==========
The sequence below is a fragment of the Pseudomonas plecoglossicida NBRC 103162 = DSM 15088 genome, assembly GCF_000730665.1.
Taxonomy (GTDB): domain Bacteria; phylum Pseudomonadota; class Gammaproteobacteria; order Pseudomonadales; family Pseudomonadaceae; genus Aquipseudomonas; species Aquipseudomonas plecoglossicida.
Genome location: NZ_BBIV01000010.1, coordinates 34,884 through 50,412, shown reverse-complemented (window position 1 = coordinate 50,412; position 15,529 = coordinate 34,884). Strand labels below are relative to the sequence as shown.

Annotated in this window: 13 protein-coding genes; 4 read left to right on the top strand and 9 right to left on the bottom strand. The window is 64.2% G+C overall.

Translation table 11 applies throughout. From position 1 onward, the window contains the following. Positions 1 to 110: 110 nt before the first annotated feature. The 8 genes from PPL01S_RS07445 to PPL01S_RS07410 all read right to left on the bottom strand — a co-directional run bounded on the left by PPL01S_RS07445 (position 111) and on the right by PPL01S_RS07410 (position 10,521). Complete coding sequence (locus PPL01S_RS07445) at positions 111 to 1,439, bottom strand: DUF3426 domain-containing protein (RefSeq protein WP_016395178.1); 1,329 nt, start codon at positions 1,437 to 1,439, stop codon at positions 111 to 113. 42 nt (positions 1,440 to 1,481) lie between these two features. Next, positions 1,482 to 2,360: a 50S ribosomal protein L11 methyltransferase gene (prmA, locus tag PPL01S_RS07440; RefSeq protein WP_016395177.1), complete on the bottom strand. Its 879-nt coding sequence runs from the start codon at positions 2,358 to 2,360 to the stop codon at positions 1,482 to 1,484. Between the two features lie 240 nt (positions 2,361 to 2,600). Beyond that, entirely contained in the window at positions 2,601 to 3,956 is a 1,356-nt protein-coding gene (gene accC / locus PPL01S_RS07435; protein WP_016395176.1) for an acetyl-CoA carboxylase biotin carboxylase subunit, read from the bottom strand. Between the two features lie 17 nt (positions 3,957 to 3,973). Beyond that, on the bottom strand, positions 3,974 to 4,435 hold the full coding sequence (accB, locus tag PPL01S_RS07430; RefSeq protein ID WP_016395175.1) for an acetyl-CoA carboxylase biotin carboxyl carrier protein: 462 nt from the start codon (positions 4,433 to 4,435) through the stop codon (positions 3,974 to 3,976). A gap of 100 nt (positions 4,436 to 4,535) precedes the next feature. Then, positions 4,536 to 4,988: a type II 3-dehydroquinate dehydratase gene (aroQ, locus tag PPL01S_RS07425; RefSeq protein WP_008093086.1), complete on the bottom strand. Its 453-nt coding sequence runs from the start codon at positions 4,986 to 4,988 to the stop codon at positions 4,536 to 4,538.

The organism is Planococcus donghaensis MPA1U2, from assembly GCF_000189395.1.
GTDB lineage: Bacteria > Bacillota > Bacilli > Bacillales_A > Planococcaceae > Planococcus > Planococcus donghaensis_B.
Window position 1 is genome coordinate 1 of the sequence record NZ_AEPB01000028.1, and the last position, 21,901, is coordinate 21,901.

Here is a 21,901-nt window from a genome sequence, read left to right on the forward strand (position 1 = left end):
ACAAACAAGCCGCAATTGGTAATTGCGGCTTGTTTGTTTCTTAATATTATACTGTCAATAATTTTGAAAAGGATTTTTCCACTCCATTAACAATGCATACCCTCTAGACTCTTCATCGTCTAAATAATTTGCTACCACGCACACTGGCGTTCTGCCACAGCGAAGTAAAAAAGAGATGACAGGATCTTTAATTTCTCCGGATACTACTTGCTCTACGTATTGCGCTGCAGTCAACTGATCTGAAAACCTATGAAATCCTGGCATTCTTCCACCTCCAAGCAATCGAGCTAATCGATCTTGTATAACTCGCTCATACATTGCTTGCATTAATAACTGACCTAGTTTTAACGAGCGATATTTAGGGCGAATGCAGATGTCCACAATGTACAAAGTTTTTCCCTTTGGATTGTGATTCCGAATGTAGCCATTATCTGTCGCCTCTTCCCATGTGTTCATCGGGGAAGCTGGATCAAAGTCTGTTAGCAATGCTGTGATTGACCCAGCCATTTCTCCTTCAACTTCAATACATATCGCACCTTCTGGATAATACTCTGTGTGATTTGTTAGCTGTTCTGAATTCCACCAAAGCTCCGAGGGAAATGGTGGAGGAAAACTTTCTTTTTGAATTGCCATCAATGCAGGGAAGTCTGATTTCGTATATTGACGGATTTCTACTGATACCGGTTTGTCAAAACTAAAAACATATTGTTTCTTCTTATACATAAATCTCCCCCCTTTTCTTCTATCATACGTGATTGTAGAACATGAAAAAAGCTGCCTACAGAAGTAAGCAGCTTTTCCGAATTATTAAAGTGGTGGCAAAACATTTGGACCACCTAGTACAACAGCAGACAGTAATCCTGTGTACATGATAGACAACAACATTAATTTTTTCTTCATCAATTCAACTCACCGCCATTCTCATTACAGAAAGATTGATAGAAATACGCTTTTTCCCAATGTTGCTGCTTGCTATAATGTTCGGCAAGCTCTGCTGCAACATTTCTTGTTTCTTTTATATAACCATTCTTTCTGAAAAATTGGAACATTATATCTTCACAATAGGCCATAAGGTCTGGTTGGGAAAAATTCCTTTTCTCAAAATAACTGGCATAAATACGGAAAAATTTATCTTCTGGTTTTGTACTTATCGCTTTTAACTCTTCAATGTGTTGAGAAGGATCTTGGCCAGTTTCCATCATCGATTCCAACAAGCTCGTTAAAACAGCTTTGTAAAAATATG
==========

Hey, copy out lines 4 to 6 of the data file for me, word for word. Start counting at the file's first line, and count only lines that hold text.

Annotated in this window: 13 protein-coding genes; 4 read left to right on the top strand and 9 right to left on the bottom strand. The window is 64.2% G+C overall.

Translation table 11 applies throughout. From position 1 onward, the window contains the following. Positions 1 to 110: 110 nt before the first annotated feature. The 8 genes from PPL01S_RS07445 to PPL01S_RS07410 all read right to left on the bottom strand — a co-directional run bounded on the left by PPL01S_RS07445 (position 111) and on the right by PPL01S_RS07410 (position 10,521). Complete coding sequence (locus PPL01S_RS07445) at positions 111 to 1,439, bottom strand: DUF3426 domain-containing protein (RefSeq protein WP_016395178.1); 1,329 nt, start codon at positions 1,437 to 1,439, stop codon at positions 111 to 113. 42 nt (positions 1,440 to 1,481) lie between these two features. Next, positions 1,482 to 2,360: a 50S ribosomal protein L11 methyltransferase gene (prmA, locus tag PPL01S_RS07440; RefSeq protein WP_016395177.1), complete on the bottom strand. Its 879-nt coding sequence runs from the start codon at positions 2,358 to 2,360 to the stop codon at positions 1,482 to 1,484. Between the two features lie 240 nt (positions 2,361 to 2,600). Beyond that, entirely contained in the window at positions 2,601 to 3,956 is a 1,356-nt protein-coding gene (gene accC / locus PPL01S_RS07435; protein WP_016395176.1) for an acetyl-CoA carboxylase biotin carboxylase subunit, read from the bottom strand. Between the two features lie 17 nt (positions 3,957 to 3,973). Beyond that, on the bottom strand, positions 3,974 to 4,435 hold the full coding sequence (accB, locus tag PPL01S_RS07430; RefSeq protein ID WP_016395175.1) for an acetyl-CoA carboxylase biotin carboxyl carrier protein: 462 nt from the start codon (positions 4,433 to 4,435) through the stop codon (positions 3,974 to 3,976). A gap of 100 nt (positions 4,436 to 4,535) precedes the next feature. Then, positions 4,536 to 4,988: a type II 3-dehydroquinate dehydratase gene (aroQ, locus tag PPL01S_RS07425; RefSeq protein WP_008093086.1), complete on the bottom strand. Its 453-nt coding sequence runs from the start codon at positions 4,986 to 4,988 to the stop codon at positions 4,536 to 4,538.

The organism is Planococcus donghaensis MPA1U2, from assembly GCF_000189395.1.